RaveLos Angeles Review of Books... plays on the dystopian climate disaster genre, deftly weaving threads from Greek mythology, magical realism, and America’s settler-colonial folklore to create the parallel universe its characters inhabit ... Unpredictable to the last page, Appleseed ties these disparate narratives together with a rich network of symbolism and sharp prose. While there are tensely written action scenes befitting a sci-fi thriller, at the book’s core is a burning ethical question that wavers on the knife-edge of climate optimism and fatalism: Faced with the end of the world, would you bet on humanity to finally come together and avert disaster? Or one woman, one company, with a vision and the means to guarantee the outcome? ... propelled by the strength of its ideas rather than its specific characters or exotic worldbuilding. There are nods to Iain M. Banks and Ursula K. Le Guin, which might make the reader feel as though they’re watching an elaborate thought experiment untangle itself. The characters have lives of their own insomuch as they are tools to solve that greater puzzle. As such, the book occasionally breaks the fourth wall, veering away from the temporal plots into passages such as the one quoted above where the narrator speaks directly to the reader about their current and future complicity in the events about to occur. In this way, Bell pulls readers back and forth between seeing Eury and Earth Trust’s enormous power as a villainous force to be fought, and the only means of survival in a world where governments are ineffectual and unsustainable resource consumption continues unabated. Moments such as these, and more ethereal scenes where Chapman is chased by three time-bending spirits in the Ohio woods, pull em>Appleseed out of the sci-fi genre and into something more — a cerebral folktale all its own ... Because the novel’s present-day timeline is so close to our own, the alternate world Bell creates feels jarringly prescient ... not your typical sci-fi novel in the same way the 2016 film Arrival is less about an alien invasion and more about theories of linguistics-driven perception. So, while readers expecting a gritty climate dystopia, or a one-world-order, might be disoriented by Appleseed’s bucolic opening chapter about an apple-obsessed 18th-century faun, they’re in for something incredibly unique and equally gripping.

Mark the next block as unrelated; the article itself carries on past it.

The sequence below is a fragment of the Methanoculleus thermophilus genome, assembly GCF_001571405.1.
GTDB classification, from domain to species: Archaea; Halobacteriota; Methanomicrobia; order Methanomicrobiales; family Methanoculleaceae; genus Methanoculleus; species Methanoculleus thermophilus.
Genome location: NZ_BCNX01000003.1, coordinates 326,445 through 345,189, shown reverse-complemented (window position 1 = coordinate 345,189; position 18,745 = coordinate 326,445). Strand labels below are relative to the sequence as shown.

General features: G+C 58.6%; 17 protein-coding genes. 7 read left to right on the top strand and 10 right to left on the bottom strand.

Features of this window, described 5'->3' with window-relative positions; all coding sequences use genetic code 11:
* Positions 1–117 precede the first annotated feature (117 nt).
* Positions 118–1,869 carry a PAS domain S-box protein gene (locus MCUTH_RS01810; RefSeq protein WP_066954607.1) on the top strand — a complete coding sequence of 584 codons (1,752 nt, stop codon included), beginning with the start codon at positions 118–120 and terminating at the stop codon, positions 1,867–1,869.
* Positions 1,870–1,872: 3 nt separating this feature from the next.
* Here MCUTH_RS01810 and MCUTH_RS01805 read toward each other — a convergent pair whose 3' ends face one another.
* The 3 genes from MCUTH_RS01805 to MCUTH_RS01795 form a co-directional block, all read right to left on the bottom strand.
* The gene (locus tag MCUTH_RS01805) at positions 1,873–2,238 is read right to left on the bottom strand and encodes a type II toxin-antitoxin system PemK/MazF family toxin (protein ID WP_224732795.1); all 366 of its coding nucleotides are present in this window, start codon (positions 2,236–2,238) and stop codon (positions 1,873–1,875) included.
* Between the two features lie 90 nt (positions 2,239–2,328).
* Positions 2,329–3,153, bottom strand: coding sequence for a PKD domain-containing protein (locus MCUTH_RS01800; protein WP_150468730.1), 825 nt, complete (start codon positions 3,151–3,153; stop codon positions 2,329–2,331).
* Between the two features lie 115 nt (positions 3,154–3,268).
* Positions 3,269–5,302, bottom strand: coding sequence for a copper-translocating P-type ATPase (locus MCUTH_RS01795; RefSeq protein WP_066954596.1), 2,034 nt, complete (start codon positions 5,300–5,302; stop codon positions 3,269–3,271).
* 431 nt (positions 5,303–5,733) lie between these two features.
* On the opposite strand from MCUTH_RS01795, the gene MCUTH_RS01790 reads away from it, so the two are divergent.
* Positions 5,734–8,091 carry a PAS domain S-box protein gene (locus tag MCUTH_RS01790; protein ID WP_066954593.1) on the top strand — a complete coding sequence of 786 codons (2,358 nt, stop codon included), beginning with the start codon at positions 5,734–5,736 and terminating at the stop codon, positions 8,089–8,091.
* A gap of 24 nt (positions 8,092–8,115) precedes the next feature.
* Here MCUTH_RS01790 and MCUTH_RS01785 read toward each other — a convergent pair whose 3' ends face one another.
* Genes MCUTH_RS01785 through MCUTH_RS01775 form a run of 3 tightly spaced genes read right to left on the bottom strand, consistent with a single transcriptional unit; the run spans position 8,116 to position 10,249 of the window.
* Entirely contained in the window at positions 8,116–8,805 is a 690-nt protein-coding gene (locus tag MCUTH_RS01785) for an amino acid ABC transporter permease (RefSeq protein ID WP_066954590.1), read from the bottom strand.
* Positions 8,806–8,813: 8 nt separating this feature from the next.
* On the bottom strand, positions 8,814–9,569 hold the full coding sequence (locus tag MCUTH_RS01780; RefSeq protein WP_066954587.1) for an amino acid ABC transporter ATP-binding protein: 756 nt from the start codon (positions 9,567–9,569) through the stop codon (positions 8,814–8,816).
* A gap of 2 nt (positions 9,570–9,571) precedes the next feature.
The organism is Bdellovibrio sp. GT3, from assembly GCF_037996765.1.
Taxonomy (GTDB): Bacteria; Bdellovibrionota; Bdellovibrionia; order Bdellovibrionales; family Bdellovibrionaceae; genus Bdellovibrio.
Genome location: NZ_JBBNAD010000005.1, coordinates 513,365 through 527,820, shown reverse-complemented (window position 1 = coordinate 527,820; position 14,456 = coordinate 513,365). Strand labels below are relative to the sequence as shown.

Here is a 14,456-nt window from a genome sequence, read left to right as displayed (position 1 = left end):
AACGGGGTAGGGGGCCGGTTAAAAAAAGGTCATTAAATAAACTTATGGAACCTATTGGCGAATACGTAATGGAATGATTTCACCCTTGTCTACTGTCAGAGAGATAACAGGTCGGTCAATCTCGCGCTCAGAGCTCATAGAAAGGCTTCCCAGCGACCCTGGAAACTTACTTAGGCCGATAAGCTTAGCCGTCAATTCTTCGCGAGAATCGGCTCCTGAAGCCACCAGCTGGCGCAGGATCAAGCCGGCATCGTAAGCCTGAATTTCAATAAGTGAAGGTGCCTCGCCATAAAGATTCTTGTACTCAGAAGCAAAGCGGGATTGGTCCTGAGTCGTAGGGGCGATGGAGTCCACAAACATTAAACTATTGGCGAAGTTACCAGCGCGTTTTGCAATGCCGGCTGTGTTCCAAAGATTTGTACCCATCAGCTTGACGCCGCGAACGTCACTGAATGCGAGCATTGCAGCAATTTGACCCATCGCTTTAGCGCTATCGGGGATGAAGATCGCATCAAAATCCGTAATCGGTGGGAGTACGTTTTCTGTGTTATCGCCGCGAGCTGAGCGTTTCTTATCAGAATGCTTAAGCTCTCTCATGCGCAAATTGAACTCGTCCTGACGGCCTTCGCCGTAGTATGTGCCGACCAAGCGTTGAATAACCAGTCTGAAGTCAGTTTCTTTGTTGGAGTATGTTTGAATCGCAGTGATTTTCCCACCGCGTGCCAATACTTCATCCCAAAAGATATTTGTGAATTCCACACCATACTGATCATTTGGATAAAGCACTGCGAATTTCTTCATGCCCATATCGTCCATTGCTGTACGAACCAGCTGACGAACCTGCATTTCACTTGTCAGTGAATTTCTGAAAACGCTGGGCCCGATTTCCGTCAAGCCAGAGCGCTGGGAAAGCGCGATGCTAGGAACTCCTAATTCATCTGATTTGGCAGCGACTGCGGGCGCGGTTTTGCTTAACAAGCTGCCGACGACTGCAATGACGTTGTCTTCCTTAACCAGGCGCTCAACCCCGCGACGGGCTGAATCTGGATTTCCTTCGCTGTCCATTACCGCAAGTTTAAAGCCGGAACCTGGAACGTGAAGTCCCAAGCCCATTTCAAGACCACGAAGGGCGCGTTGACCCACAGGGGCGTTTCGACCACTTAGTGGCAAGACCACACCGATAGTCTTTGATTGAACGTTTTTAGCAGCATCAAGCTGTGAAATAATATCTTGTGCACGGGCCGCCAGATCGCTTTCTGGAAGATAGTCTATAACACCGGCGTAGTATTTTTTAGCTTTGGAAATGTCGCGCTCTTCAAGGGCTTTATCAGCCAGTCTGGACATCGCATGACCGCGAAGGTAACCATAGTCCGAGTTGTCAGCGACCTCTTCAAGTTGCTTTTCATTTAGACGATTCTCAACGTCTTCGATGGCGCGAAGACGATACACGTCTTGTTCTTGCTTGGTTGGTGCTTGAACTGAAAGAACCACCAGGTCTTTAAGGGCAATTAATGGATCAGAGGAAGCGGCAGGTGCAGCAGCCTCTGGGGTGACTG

PositiveThe Cleveland Review of Books... drive[s] home Americans’ broad familiarity with the ethos of comfort-in-conformity and liberty-in-land-ownership that has made mass-produced suburbs so attractive from their inception ... Using pop culture as a lens through which to view the suburbs is a revealing tactic ... To Diamond’s credit, The Sprawl includes the stories of African American rappers moving into majority-white neighborhoods in the North Side of Chicago and techno music’s origins in Detroit, among others. These illustrate not only the hardships faced by these individuals at the hands of their neighbors, but the contributions they made to American pop culture alongside them...Additionally, underlying the book’s journey through various Midwestern, Floridian, and Northeastern suburbs is the author’s personal experiences of life in those places. Coupled with the narrative’s focus on films and music, this geographical diversity makes a book about suburbia, and the \'most boring places\' in America, a far more interesting read ... As a person of color who grew up in the suburbs, there’s much in Diamond’s writing that I can relate to. However, there is much about the suburbs today that is fundamentally at odds with the perceptions pop culture perpetuates ... We need more books by authors of color about the intent, lived experiences, and cultural products of suburban America ... for the average reader who wants an introduction to the suburbs, how they came to be, and why they have such a deep physical and psychological hold on America, I would happily recommend The Sprawl. With that said, the black and brown fists raised up across housing developments and small towns today reflect a wealth of cultural vitality that is significantly underexplored in books such as Diamond’s ... One looks at those fists today and can’t help but wonder: Where are the books written by those same hands? They do exist, though they often receive far less attention and critical acclaim than they deserve. However, just as often, future authors, artists, filmmakers, and cultural icons are never given a chance at a platform in the first place as their experiences are deemed \'not representative enough.\' Yet it seems, now more than ever thanks to anti-racism reading lists, that we are still searching for the authors who grew up in Marty McFly’s America but witnessed a vastly different side of it.